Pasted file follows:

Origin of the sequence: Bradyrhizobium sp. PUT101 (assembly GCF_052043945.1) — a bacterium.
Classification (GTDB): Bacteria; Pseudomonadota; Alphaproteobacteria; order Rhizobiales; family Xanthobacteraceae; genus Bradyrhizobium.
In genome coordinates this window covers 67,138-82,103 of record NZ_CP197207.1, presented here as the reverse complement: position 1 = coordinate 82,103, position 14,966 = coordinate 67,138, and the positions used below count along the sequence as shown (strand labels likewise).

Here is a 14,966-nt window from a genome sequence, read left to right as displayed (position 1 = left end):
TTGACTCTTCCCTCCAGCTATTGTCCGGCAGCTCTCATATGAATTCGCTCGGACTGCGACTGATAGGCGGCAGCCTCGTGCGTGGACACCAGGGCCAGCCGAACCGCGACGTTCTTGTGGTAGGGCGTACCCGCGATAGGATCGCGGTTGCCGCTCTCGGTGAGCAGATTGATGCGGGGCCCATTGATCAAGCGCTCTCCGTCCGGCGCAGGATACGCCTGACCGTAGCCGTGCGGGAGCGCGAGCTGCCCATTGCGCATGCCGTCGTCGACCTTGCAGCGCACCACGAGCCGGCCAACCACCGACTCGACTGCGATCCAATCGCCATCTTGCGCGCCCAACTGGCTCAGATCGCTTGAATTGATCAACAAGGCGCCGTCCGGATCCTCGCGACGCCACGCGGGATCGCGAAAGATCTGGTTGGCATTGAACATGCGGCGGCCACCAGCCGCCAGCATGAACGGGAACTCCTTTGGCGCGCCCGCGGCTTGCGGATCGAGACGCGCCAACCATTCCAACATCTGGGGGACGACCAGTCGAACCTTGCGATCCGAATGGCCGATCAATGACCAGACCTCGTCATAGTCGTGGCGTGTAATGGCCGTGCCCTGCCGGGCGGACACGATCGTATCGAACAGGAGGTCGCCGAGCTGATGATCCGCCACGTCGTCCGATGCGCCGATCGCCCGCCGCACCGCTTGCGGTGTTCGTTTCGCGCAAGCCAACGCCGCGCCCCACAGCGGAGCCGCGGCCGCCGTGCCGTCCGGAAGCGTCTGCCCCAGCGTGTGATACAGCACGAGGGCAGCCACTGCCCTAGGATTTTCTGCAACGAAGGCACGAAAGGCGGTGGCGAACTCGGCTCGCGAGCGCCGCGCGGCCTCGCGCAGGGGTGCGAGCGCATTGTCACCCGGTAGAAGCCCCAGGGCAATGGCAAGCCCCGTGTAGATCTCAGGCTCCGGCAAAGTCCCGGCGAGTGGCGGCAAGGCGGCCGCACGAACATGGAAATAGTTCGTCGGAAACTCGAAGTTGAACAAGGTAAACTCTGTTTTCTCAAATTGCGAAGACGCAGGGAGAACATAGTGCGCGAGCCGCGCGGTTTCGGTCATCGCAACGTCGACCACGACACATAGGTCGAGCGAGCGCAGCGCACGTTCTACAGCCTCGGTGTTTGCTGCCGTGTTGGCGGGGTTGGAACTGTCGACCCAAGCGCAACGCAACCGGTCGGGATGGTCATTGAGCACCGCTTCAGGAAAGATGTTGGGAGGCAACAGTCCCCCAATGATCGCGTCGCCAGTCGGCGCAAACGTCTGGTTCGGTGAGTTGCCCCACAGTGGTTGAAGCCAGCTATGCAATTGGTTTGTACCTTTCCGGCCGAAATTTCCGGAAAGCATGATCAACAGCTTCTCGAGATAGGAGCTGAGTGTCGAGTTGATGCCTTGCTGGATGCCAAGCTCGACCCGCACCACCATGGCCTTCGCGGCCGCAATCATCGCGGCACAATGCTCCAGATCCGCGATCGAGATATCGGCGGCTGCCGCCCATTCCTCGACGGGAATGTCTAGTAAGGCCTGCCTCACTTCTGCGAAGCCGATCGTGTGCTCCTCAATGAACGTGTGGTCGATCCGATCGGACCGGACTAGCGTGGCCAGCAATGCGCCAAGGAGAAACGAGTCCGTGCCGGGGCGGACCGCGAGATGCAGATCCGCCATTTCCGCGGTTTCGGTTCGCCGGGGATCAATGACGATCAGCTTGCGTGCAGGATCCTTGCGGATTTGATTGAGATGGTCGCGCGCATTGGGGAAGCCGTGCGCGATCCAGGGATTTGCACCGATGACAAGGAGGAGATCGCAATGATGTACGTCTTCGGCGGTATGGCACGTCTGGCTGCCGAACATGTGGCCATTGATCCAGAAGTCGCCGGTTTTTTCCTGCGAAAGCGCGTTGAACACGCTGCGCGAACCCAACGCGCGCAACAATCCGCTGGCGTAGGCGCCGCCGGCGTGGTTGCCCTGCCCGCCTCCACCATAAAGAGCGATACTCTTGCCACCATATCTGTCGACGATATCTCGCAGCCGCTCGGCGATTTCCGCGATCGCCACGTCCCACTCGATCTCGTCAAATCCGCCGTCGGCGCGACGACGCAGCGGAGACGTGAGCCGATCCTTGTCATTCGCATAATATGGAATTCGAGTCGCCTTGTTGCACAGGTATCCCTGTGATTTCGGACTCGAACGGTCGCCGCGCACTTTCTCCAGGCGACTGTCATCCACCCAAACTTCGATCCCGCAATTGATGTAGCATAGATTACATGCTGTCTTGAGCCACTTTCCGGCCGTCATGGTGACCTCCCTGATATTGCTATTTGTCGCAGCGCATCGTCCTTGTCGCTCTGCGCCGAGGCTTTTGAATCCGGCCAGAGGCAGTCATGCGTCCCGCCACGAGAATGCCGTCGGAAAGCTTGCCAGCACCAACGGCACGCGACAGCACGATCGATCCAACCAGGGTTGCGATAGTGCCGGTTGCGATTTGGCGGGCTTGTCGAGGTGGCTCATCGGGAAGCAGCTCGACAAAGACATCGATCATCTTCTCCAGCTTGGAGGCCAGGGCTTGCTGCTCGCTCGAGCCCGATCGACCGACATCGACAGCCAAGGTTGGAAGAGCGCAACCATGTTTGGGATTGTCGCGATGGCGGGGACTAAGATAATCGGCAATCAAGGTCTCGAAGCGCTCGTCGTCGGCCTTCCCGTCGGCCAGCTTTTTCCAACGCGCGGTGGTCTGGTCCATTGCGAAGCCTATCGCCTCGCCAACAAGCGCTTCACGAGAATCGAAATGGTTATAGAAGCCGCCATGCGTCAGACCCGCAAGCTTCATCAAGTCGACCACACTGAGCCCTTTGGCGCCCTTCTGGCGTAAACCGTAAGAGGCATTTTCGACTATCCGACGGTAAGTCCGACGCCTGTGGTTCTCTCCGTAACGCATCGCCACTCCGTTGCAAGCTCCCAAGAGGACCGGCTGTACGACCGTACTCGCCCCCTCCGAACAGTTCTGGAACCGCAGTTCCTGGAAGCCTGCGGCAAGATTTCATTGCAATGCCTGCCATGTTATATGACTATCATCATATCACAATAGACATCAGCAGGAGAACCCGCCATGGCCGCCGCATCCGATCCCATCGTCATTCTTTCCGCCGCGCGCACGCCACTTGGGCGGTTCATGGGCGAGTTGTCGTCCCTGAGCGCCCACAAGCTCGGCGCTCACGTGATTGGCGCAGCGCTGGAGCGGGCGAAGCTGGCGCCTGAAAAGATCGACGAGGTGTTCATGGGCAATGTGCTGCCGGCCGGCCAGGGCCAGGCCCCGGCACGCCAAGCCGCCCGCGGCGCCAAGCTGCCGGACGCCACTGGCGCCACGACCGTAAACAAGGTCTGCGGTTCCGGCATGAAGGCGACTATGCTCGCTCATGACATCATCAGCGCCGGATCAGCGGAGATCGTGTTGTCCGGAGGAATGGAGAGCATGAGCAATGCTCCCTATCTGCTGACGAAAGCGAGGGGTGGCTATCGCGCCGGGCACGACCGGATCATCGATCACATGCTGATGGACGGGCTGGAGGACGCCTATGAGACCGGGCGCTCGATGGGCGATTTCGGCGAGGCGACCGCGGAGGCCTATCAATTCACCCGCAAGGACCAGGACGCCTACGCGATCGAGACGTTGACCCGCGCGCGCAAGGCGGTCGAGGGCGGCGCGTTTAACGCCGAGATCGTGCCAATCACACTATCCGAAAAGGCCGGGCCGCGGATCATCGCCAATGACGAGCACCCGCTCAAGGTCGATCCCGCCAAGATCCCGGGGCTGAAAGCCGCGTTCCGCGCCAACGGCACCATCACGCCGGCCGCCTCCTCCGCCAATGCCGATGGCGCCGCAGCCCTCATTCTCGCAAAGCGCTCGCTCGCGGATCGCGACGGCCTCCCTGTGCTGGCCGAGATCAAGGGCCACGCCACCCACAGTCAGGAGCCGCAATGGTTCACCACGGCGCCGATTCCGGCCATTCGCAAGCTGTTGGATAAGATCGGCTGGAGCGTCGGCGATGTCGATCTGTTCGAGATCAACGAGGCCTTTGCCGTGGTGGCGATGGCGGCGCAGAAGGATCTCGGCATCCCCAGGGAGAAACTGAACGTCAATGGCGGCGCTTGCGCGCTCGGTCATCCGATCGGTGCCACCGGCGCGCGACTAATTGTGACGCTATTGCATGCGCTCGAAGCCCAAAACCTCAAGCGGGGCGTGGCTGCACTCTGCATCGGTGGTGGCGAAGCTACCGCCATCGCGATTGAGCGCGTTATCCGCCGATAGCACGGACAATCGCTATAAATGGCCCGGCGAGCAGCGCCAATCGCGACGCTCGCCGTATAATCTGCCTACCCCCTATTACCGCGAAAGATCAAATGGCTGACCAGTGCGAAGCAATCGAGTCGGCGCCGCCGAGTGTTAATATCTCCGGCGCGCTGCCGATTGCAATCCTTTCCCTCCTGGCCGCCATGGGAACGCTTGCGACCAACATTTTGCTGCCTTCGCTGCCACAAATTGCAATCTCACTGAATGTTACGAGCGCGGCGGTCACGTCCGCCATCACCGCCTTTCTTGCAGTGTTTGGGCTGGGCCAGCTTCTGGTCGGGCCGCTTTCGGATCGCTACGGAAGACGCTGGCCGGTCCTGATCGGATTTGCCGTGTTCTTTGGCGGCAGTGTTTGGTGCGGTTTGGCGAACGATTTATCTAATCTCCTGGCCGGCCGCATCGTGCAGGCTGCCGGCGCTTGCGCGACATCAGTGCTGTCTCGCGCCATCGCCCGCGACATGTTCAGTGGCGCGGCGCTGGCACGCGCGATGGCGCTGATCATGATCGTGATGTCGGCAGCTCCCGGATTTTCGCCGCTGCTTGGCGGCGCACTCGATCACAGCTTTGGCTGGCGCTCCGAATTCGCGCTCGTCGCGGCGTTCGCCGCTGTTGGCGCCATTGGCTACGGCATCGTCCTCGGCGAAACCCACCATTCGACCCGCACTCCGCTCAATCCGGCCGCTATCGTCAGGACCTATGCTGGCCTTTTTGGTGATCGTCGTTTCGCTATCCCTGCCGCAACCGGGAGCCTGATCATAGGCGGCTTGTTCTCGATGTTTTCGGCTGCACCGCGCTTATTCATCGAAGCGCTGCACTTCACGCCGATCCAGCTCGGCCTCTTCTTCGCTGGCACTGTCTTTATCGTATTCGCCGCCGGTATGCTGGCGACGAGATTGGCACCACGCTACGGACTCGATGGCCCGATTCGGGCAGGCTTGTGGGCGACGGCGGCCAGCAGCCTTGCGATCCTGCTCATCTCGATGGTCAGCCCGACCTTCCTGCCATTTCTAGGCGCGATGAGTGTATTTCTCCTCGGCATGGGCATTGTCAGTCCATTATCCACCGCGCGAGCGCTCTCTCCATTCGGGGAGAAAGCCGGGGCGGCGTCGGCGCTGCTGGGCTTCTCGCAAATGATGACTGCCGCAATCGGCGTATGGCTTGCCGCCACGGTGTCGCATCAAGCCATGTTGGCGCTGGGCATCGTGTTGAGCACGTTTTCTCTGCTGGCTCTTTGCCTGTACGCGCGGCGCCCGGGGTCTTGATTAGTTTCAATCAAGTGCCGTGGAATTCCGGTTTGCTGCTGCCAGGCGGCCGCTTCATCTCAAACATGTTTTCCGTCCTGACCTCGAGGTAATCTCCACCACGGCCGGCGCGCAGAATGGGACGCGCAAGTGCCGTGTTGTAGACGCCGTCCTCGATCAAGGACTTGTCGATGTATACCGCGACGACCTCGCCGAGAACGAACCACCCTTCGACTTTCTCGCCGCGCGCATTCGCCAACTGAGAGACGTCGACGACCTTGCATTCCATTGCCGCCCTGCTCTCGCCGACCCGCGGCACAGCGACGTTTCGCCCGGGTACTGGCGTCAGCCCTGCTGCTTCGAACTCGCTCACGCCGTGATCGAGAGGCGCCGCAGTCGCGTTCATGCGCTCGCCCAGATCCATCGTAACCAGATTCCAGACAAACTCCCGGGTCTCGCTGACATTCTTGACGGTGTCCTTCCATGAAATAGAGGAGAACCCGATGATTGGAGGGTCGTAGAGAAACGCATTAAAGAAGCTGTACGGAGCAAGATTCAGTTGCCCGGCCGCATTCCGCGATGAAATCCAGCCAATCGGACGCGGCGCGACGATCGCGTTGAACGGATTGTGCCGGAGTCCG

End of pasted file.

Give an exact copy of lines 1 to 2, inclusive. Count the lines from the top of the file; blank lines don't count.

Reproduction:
Origin of the sequence: Bradyrhizobium sp. PUT101 (assembly GCF_052043945.1) — a bacterium.
Classification (GTDB): Bacteria; Pseudomonadota; Alphaproteobacteria; order Rhizobiales; family Xanthobacteraceae; genus Bradyrhizobium.